The Washington Post was very excited to report on Feb. 5 that President Obama has finally achieved “the edge” over Mitt Romney in a “general election matchup” poll. The Post was pleased to note Obama was “boosted by improved public confidence” and that he now led Romney by over 50%. Well, he does if you don’t poll actual voters, anyway and therein lies the major problem with the Post’s polling.
The flaw in the Post’s poll is that they seem to have polled “adults” instead of “likely voters” and this fact calls into question the claim in the headline that “Obama holds edge over Romney in general election matchup.” You see, you have to be an actual voter before your opinion in an “election matchup” much matters but the Post apparently did not make sure that its respondents were actual voters before declaring that Obama is now winning over more voters.
But the bigger problem is the fact that the Post has decided it no longer needs to include the partisan breakdown of its respondents for readers to assess. The Post did not include the percentages of Democrats, Republicans, and Independents in its polling data so there is no way to know if the poll included a fair representation of all parties or if the whole poll was weighted heavy with Democrats.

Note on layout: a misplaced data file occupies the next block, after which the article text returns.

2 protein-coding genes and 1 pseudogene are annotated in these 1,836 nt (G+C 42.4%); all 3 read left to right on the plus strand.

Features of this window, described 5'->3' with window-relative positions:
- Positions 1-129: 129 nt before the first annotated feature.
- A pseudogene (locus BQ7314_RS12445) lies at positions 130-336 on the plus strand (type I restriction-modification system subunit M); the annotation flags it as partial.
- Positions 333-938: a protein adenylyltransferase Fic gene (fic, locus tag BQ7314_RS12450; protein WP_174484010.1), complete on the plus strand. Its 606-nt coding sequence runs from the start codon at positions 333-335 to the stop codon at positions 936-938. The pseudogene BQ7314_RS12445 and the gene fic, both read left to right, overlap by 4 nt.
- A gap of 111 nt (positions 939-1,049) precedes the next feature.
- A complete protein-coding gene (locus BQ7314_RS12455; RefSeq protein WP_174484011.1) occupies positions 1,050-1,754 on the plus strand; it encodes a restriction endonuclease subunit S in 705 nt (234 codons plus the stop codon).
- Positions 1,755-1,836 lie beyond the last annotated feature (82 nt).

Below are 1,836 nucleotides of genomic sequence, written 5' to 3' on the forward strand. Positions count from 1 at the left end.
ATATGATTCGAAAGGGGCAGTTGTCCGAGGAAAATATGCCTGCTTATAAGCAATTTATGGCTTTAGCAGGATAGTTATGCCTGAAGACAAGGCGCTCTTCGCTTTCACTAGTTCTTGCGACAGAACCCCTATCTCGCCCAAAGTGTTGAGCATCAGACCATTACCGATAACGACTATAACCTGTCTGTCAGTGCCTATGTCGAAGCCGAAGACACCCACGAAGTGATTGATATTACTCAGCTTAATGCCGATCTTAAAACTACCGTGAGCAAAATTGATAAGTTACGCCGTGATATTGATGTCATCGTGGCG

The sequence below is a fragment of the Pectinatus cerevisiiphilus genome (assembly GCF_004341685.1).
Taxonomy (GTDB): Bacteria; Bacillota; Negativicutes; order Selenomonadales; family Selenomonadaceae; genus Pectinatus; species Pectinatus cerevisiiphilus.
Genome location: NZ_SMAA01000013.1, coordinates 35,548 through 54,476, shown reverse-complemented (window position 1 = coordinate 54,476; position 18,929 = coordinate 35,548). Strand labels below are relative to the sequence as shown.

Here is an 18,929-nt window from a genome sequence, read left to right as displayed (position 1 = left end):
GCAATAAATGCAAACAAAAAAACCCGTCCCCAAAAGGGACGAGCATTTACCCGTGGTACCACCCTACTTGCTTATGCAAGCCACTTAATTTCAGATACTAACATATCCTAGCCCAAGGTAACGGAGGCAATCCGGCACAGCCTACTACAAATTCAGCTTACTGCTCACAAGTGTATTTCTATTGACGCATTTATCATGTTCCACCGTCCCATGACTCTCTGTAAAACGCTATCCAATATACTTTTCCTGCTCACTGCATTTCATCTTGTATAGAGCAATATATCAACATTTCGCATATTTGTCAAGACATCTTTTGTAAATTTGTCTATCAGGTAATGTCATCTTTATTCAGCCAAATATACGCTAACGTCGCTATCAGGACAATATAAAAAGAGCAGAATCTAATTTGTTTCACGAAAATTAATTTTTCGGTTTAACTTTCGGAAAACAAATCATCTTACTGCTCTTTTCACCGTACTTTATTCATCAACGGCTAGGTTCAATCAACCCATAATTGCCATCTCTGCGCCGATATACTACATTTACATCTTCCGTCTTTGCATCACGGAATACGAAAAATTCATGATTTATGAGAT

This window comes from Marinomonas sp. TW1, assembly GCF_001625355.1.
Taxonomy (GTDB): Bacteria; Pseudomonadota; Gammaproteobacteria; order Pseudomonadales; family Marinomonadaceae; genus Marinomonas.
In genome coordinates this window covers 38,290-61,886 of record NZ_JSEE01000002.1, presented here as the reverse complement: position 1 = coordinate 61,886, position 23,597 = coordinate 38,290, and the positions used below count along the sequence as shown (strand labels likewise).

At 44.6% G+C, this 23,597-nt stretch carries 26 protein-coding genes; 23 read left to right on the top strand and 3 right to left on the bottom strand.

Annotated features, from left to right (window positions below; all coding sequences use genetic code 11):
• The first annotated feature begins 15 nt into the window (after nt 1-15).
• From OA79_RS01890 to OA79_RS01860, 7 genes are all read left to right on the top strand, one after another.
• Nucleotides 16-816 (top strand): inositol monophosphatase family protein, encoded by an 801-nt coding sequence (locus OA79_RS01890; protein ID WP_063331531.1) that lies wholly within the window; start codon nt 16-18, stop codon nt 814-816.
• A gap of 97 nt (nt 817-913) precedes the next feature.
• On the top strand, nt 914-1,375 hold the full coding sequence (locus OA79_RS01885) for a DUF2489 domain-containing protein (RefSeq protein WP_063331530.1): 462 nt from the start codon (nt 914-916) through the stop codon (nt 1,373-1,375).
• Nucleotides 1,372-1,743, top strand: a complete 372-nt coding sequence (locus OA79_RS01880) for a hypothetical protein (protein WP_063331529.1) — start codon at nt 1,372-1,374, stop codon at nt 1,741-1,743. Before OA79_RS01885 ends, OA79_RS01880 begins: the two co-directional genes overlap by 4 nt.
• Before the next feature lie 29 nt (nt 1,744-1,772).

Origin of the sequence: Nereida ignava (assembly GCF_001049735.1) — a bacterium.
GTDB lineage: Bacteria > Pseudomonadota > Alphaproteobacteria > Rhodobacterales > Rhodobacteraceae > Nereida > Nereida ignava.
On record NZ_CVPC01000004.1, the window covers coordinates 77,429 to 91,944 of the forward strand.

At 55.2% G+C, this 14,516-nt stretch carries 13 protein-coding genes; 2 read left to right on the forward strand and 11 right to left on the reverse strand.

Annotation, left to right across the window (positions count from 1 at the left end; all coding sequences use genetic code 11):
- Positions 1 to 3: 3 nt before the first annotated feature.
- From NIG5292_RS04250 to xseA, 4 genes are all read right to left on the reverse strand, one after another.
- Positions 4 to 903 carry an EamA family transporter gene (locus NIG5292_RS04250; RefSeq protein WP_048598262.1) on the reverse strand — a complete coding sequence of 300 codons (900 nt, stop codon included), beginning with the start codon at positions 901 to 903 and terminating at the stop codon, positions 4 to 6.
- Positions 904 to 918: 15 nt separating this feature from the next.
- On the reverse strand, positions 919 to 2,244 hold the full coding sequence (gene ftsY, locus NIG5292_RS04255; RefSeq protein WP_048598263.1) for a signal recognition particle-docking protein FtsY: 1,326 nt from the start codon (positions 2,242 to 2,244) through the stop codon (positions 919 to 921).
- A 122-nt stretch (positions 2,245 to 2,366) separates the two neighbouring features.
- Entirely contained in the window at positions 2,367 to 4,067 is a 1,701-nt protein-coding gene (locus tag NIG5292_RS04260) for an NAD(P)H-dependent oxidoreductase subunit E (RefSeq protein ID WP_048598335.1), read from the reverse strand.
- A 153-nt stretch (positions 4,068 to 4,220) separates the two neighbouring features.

The Post has had troubling polls before. Ed Morrissey notes for instance that a WaPo poll from April of 2011 had 22% Republicans overpowered by 33% Democrats and 38% purported independents. If the Post is shorting Republican representation, no wonder the Obamessiah seems to be surging!
By excluding in reports its partisan breakdown, the Post risks having its results easily dismissed by serious readers. It makes the poll practically worthless. Of course, the problem is that the average reader won’t realize that things are askew with the polling and will accept the claims of Obama’s popularity at face value. But maybe that’s why the Post won’t include its partisan breakdown in its reports? As Morrissey says, “it’s easy to assume that the reason that the Post has ended its sample transparency is because they have something to hide.”
And with quotes from the Post story like, “Overall, 55 percent of those who are closely following the campaign say they disapprove of what the GOP candidates have been saying,” one has to wonder if those respondents scoffing at the Republican message were actual voters that the GOP should pay attention to, or partisan Democrats whom they won’t be able to reach anyway, or even disinterested “adults” that aren’t voting in the first place? Unfortunately, with this poll we have no way to assess the answers to those questions.
Still, the Post assures us that, “Meanwhile, the president’s recent remarks are better reviewed.” How do we know? Well, we don’t. We just have to take the Post’s word for it if we are going to believe it.
Essentially, what we have with these Washington Post polls is simple cheerleading for the president instead of legitimate analysis of the current sentiments of voters.